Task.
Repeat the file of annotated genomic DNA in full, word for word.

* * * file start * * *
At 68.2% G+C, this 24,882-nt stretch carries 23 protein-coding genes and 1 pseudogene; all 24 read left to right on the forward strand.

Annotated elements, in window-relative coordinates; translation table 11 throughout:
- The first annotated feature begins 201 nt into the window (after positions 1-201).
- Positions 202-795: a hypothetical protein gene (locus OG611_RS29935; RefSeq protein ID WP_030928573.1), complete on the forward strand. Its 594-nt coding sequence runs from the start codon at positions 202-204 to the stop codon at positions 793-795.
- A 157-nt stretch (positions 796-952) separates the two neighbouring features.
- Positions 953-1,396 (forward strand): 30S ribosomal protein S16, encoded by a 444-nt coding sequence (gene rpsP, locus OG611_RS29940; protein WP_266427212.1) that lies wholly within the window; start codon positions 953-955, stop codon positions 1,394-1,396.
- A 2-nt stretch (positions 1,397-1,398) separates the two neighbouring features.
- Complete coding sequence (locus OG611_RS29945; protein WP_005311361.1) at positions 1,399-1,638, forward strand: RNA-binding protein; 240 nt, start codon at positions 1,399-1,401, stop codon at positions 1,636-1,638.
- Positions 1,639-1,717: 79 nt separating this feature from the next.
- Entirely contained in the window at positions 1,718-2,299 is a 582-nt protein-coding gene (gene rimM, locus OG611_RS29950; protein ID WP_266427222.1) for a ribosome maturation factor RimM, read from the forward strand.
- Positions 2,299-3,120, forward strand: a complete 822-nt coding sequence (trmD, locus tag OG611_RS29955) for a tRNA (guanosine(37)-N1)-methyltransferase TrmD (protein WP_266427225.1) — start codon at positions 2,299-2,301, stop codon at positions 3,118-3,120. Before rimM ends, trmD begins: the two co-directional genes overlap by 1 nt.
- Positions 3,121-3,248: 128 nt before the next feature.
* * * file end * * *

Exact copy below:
At 68.2% G+C, this 24,882-nt stretch carries 23 protein-coding genes and 1 pseudogene; all 24 read left to right on the forward strand.

Annotated elements, in window-relative coordinates; translation table 11 throughout:
- The first annotated feature begins 201 nt into the window (after positions 1-201).
- Positions 202-795: a hypothetical protein gene (locus OG611_RS29935; RefSeq protein ID WP_030928573.1), complete on the forward strand. Its 594-nt coding sequence runs from the start codon at positions 202-204 to the stop codon at positions 793-795.
- A 157-nt stretch (positions 796-952) separates the two neighbouring features.
- Positions 953-1,396 (forward strand): 30S ribosomal protein S16, encoded by a 444-nt coding sequence (gene rpsP, locus OG611_RS29940; protein WP_266427212.1) that lies wholly within the window; start codon positions 953-955, stop codon positions 1,394-1,396.
- A 2-nt stretch (positions 1,397-1,398) separates the two neighbouring features.
- Complete coding sequence (locus OG611_RS29945; protein WP_005311361.1) at positions 1,399-1,638, forward strand: RNA-binding protein; 240 nt, start codon at positions 1,399-1,401, stop codon at positions 1,636-1,638.
- Positions 1,639-1,717: 79 nt separating this feature from the next.
- Entirely contained in the window at positions 1,718-2,299 is a 582-nt protein-coding gene (gene rimM, locus OG611_RS29950; protein ID WP_266427222.1) for a ribosome maturation factor RimM, read from the forward strand.
- Positions 2,299-3,120, forward strand: a complete 822-nt coding sequence (trmD, locus tag OG611_RS29955) for a tRNA (guanosine(37)-N1)-methyltransferase TrmD (protein WP_266427225.1) — start codon at positions 2,299-2,301, stop codon at positions 3,118-3,120. Before rimM ends, trmD begins: the two co-directional genes overlap by 1 nt.
- Positions 3,121-3,248: 128 nt before the next feature.